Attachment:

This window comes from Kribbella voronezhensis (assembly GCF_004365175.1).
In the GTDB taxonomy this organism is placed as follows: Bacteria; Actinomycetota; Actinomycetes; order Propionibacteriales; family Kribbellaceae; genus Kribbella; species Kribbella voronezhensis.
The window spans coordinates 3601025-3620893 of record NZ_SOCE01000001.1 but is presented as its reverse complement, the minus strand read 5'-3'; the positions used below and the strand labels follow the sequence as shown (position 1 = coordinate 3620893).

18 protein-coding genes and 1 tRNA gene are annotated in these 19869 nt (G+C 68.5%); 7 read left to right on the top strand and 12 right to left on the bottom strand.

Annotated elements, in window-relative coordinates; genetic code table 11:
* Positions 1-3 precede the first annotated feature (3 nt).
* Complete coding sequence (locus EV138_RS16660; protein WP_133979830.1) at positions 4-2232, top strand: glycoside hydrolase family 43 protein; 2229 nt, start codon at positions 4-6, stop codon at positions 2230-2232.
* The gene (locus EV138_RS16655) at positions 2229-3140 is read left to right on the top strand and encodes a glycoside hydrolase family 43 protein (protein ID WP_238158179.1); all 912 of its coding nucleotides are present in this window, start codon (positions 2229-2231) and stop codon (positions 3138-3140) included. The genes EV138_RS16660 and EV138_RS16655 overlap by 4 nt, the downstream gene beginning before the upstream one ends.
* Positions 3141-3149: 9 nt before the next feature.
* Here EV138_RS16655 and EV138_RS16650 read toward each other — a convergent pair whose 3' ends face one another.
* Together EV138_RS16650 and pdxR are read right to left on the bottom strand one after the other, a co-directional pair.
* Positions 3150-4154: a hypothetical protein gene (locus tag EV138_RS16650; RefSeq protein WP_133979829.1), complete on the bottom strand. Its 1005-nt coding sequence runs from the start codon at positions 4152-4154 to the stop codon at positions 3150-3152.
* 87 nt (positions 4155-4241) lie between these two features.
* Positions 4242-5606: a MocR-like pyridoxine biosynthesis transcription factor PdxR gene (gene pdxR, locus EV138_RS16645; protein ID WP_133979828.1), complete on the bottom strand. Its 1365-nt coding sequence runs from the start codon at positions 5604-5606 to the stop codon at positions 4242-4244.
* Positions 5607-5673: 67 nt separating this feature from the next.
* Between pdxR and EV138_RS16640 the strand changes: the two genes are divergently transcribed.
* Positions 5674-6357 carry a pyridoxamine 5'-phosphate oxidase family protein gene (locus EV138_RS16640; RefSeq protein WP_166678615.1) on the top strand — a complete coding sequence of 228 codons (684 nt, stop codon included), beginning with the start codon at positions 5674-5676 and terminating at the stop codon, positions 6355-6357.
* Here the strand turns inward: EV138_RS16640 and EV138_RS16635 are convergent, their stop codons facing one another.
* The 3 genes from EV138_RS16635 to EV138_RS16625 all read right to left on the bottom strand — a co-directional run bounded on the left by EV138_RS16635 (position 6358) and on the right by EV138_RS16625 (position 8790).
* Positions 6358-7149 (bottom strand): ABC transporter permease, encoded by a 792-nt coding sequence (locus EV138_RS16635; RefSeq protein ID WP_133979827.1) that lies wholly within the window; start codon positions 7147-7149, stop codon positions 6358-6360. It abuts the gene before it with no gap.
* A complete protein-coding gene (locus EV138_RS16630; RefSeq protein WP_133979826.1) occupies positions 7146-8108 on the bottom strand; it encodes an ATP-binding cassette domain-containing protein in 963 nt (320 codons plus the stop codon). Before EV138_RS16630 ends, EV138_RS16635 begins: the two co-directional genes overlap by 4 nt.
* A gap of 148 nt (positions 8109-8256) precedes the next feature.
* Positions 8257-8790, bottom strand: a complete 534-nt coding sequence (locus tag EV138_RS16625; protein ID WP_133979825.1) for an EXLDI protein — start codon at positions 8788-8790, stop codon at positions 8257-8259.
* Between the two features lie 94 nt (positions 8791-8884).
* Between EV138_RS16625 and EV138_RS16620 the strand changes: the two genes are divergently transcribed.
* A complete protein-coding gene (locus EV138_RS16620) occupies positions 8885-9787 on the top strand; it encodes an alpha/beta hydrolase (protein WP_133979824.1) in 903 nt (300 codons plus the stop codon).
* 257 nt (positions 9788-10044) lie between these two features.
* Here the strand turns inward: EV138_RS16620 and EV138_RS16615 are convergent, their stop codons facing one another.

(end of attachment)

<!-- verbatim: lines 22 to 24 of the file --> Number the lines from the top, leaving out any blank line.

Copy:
* A gap of 148 nt (positions 8109-8256) precedes the next feature.
* Positions 8257-8790, bottom strand: a complete 534-nt coding sequence (locus tag EV138_RS16625; protein ID WP_133979825.1) for an EXLDI protein — start codon at positions 8788-8790, stop codon at positions 8257-8259.
* Between the two features lie 94 nt (positions 8791-8884).